From 2018 to 2022, 1,784 patients with pulmonary nodules incidentally detected on radiology required biopsy. Pulmonary nodules located in the peripheral region required tissue biopsy through CT-guided PCNB. Central or endobronchial lesions were biopsied through EBUS-TNA. If biopsy through CT-guided PCNB or a bronchoscopic approach was not appropriate, wedge resection of the pulmonary nodule was an alternative; the decision of whether to perform extended pulmonary resection was made according to the frozen section pathology report. Among the included patients with pulmonary nodules, those who had impaired lung function according to the predicted postoperative forced expiratory volume in 1 second (ppoFEV1) (40%< ppoFEV1 <60% or ppoFEV1 <1.00 L) with underlying pulmonary diseases such as COPD, asthma, or ILD underwent VATS core needle biopsy (Fig. 2), followed by additional surgery depending on the frozen section pathology report. A total of 18 patients underwent tissue confirmation with VATS core needle biopsy, and their data were obtained through a retrospective chart review. Of the 18 patients, 14 were men and 4 were women, and their average age was 69.9 years. For all patients, contrast-enhanced chest CT was performed as a preoperative examination, and the surgical direction was determined according to the location and size of the confirmed pulmonary nodule. To evaluate the patient’s lung function, a pulmonary function test and a diffusing capacity of the lung for carbon monoxide test were performed (Table 1).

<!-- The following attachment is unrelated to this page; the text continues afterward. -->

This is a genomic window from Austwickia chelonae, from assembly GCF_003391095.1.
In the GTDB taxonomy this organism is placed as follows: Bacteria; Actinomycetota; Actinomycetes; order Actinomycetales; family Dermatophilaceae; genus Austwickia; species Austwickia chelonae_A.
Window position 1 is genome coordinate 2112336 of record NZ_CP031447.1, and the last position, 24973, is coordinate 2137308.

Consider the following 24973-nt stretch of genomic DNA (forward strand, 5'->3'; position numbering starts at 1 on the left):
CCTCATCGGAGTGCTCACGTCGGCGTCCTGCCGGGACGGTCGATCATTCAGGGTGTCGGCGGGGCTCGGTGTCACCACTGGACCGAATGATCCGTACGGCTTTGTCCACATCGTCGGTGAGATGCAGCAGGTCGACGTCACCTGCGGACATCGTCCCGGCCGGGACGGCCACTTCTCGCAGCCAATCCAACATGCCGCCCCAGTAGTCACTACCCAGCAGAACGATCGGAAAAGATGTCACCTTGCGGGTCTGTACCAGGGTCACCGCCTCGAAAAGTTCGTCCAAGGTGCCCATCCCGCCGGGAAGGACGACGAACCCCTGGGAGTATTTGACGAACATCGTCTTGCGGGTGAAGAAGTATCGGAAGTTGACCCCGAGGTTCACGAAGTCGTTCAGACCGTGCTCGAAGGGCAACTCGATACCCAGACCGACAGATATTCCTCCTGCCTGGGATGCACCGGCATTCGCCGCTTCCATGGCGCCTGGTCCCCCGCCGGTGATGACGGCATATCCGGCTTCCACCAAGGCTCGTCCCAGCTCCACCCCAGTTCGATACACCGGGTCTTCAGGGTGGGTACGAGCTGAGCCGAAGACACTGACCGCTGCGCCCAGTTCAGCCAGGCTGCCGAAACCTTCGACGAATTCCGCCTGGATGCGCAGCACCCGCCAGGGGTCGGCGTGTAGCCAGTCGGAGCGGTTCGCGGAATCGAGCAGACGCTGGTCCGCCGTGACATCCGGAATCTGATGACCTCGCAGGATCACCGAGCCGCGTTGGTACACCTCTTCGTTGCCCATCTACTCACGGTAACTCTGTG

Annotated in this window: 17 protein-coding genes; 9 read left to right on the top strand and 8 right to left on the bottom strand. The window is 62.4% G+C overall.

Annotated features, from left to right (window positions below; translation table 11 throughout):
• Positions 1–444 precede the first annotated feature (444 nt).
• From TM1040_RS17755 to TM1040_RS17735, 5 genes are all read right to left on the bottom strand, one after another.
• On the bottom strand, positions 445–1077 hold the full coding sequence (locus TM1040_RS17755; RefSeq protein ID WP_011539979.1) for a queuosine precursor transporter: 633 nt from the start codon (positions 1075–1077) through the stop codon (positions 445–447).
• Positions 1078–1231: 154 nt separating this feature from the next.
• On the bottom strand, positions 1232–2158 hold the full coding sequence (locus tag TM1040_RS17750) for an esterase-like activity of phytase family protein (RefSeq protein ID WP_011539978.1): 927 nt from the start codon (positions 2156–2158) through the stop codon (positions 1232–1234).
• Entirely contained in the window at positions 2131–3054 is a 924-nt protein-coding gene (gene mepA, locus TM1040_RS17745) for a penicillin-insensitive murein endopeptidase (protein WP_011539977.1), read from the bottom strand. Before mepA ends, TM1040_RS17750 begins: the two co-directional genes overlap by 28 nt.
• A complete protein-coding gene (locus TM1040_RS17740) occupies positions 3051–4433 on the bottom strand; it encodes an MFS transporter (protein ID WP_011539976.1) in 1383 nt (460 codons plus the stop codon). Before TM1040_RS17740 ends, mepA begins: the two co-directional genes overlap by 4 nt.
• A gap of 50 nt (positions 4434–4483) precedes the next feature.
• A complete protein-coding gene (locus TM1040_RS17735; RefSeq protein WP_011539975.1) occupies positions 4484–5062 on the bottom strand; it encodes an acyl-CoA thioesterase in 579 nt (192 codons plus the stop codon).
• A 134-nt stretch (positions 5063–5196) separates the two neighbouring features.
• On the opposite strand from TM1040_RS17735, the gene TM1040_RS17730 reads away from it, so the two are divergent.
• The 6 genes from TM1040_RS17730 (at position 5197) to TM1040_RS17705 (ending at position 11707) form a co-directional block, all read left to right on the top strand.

Table 1. Characteristics of patients

CharacteristicValue
Age (yr)69.9 (50–82)
Sex
Male14
Female4
Underlying pulmonary disease
Chronic obstructive pulmonary disease14
Asthma1
Interstitial lung disease3
ppoFEV1 (%)54.3 (31.6–77.9)
ppoDLCO (%)82.95 (39.3–121)
Drainage period (day)7.3 (2–20)
Postoperative period (day)10.5 (3–25)
Follow-up period (day)759 (12–1,476)

Values are presented as mean (range) or number of patients.

ppoFEV1, predicted postoperative forced expiratory volume in 1 second; ppoDLCO, predicted postoperative diffusing capacity of the lung for carbon monoxide.


Figure 2.Flow chart for patient selection in this study. VATS, video-assisted thoracoscopic surgery; CT, computed tomography; PCNB, percutaneous cutting needle biopsy; EBUS-TNA, endobronchial ultrasound-guided transbronchial needle aspiration.